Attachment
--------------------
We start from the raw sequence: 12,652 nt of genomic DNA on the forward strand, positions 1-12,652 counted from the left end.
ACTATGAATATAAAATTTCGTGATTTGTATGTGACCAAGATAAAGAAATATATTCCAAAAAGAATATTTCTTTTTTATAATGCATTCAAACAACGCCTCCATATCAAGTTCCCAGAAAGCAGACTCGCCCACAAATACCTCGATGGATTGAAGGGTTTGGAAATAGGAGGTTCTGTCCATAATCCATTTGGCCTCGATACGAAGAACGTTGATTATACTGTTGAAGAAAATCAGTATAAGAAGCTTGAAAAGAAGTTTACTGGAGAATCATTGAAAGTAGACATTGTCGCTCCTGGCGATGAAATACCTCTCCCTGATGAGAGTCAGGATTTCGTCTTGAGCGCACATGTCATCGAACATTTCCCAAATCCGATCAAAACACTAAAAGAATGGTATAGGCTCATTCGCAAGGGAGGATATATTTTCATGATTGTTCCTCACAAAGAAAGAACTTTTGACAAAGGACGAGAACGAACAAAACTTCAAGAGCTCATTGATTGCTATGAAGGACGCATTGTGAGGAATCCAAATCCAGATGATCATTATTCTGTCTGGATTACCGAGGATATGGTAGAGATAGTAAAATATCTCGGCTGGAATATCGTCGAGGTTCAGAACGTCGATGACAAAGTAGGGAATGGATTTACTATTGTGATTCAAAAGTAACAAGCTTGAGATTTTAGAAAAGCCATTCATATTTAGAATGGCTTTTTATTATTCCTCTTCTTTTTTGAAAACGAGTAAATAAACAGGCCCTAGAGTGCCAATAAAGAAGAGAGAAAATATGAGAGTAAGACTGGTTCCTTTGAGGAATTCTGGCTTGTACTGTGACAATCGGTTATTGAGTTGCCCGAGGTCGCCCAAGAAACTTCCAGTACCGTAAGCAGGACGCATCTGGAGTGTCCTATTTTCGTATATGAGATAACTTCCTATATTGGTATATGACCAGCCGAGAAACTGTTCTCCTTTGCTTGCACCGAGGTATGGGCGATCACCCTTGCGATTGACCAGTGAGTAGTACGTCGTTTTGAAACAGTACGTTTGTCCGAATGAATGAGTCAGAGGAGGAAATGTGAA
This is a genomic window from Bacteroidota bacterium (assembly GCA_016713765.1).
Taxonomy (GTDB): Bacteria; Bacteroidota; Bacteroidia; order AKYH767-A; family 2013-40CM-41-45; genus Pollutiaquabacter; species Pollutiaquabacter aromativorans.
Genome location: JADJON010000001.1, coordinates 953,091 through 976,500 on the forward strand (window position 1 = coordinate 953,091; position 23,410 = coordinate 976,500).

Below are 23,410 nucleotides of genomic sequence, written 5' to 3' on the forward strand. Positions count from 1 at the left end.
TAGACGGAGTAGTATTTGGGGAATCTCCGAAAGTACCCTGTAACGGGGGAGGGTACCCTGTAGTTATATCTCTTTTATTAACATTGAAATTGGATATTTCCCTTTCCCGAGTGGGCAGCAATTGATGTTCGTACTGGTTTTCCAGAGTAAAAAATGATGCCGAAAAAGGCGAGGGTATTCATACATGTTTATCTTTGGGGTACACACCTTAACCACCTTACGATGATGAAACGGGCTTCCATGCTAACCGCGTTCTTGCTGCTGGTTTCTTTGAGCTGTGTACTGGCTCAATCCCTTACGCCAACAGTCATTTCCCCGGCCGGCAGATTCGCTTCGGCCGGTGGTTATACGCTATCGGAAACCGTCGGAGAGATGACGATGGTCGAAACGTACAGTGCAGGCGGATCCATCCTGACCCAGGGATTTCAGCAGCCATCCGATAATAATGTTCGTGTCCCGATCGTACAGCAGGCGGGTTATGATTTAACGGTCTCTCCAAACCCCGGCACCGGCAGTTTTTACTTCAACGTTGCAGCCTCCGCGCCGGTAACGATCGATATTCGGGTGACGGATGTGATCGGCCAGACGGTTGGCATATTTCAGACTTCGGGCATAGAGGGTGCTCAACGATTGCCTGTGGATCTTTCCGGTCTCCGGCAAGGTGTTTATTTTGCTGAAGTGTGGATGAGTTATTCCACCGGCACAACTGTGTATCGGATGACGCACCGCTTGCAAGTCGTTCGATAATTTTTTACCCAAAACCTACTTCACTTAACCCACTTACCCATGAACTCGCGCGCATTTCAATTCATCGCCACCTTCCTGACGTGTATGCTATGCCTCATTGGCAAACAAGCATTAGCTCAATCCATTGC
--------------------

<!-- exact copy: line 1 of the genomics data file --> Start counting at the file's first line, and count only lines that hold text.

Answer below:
We start from the raw sequence: 12,652 nt of genomic DNA on the forward strand, positions 1-12,652 counted from the left end.